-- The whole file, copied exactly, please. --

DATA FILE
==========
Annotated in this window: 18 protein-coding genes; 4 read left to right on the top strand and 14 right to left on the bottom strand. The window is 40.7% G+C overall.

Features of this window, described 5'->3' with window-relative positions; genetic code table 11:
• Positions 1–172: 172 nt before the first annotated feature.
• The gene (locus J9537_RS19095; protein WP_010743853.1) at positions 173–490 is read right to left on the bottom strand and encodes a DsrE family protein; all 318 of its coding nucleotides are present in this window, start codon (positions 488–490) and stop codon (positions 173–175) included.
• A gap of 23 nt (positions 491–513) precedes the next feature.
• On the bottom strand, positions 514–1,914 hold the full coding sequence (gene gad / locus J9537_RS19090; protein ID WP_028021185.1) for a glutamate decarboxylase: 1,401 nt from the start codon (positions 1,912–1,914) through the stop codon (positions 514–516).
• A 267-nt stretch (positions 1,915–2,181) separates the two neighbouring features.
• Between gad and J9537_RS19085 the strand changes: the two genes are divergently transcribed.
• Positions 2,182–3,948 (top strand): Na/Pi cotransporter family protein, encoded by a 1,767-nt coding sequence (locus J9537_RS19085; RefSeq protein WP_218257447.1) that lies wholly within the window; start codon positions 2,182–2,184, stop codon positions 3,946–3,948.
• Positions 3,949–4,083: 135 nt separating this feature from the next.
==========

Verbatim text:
Annotated in this window: 18 protein-coding genes; 4 read left to right on the top strand and 14 right to left on the bottom strand. The window is 40.7% G+C overall.

Features of this window, described 5'->3' with window-relative positions; genetic code table 11:
• Positions 1–172: 172 nt before the first annotated feature.
• The gene (locus J9537_RS19095; protein WP_010743853.1) at positions 173–490 is read right to left on the bottom strand and encodes a DsrE family protein; all 318 of its coding nucleotides are present in this window, start codon (positions 488–490) and stop codon (positions 173–175) included.
• A gap of 23 nt (positions 491–513) precedes the next feature.
• On the bottom strand, positions 514–1,914 hold the full coding sequence (gene gad / locus J9537_RS19090; protein ID WP_028021185.1) for a glutamate decarboxylase: 1,401 nt from the start codon (positions 1,912–1,914) through the stop codon (positions 514–516).
• A 267-nt stretch (positions 1,915–2,181) separates the two neighbouring features.
• Between gad and J9537_RS19085 the strand changes: the two genes are divergently transcribed.
• Positions 2,182–3,948 (top strand): Na/Pi cotransporter family protein, encoded by a 1,767-nt coding sequence (locus J9537_RS19085; RefSeq protein WP_218257447.1) that lies wholly within the window; start codon positions 2,182–2,184, stop codon positions 3,946–3,948.
• Positions 3,949–4,083: 135 nt separating this feature from the next.